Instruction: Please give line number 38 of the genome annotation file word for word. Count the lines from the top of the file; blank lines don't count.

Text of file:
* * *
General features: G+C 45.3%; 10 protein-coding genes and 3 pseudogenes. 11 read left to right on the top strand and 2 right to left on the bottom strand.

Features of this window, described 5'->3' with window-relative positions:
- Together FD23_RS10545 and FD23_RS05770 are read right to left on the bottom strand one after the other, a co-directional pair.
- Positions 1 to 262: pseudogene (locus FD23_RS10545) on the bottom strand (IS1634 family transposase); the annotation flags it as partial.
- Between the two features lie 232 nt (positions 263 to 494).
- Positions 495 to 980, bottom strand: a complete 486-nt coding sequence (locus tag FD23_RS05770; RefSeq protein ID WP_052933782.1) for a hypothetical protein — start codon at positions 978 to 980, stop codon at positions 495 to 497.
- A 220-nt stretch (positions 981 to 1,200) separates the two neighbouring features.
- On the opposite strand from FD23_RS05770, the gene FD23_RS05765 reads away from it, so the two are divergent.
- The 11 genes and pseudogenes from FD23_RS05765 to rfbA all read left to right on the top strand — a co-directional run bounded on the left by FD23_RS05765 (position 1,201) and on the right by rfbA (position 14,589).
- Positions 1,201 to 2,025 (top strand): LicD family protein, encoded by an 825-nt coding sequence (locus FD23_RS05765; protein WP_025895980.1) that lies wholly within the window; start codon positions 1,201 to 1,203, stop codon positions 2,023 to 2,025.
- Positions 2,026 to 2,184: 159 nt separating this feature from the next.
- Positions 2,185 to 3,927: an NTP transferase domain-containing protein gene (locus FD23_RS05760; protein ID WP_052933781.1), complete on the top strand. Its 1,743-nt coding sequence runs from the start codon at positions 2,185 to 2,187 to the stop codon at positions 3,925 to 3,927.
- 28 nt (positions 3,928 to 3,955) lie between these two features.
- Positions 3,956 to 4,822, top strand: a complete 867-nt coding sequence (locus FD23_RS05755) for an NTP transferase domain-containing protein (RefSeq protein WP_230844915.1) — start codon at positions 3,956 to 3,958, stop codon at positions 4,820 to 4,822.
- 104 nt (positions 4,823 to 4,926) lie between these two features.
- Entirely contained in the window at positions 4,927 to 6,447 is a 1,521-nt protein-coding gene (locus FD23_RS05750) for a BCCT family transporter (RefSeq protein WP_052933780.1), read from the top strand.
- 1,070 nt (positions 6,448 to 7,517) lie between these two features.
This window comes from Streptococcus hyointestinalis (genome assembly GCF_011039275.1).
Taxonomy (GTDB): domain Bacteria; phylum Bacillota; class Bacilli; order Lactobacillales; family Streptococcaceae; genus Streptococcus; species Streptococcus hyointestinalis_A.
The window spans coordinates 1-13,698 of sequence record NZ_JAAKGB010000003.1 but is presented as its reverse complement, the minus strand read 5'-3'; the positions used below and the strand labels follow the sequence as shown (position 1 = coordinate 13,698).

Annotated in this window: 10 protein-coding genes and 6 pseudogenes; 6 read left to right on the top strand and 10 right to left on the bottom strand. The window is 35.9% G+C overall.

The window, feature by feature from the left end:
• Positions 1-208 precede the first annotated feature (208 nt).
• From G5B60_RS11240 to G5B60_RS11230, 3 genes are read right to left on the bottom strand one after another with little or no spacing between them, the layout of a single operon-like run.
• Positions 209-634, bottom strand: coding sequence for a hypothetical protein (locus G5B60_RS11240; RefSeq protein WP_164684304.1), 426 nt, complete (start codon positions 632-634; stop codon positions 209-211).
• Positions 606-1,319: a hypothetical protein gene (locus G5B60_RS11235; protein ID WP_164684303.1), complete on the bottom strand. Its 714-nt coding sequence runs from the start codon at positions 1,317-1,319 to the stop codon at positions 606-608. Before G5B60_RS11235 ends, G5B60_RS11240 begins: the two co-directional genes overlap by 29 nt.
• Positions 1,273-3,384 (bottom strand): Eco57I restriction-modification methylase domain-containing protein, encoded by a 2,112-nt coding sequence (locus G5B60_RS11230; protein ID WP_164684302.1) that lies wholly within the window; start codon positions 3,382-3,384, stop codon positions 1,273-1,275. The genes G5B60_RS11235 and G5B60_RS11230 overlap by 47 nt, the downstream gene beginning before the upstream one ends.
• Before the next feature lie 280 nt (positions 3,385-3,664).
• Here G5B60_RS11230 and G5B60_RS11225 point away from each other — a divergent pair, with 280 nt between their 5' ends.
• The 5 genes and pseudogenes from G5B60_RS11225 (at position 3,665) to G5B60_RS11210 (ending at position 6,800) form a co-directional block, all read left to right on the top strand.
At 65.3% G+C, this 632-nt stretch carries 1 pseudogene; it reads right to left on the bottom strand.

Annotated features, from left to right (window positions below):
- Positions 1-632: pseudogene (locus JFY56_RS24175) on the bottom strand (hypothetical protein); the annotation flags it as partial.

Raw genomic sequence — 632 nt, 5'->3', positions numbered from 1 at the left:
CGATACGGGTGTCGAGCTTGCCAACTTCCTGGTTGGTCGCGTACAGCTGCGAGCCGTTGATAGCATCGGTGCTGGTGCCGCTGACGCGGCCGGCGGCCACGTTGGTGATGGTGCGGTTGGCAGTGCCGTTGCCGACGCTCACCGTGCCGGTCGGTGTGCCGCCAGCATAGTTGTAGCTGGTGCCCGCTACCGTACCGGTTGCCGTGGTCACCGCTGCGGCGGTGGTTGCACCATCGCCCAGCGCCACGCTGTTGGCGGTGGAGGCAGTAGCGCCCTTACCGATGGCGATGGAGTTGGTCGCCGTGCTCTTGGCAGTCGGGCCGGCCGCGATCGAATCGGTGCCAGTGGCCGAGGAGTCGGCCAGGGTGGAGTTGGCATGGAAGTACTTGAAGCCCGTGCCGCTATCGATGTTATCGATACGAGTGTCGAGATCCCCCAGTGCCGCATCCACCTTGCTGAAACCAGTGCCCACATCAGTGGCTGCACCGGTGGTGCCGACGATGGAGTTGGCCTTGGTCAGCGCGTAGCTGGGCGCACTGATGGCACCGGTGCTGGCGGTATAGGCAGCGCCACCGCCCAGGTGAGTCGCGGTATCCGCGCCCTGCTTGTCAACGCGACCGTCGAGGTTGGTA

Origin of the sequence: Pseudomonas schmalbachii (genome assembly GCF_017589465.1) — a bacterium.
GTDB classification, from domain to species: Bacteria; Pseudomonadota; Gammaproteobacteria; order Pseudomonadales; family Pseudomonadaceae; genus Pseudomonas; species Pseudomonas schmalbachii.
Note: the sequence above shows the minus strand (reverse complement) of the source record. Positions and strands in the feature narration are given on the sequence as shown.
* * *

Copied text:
Note: the sequence above shows the minus strand (reverse complement) of the source record. Positions and strands in the feature narration are given on the sequence as shown.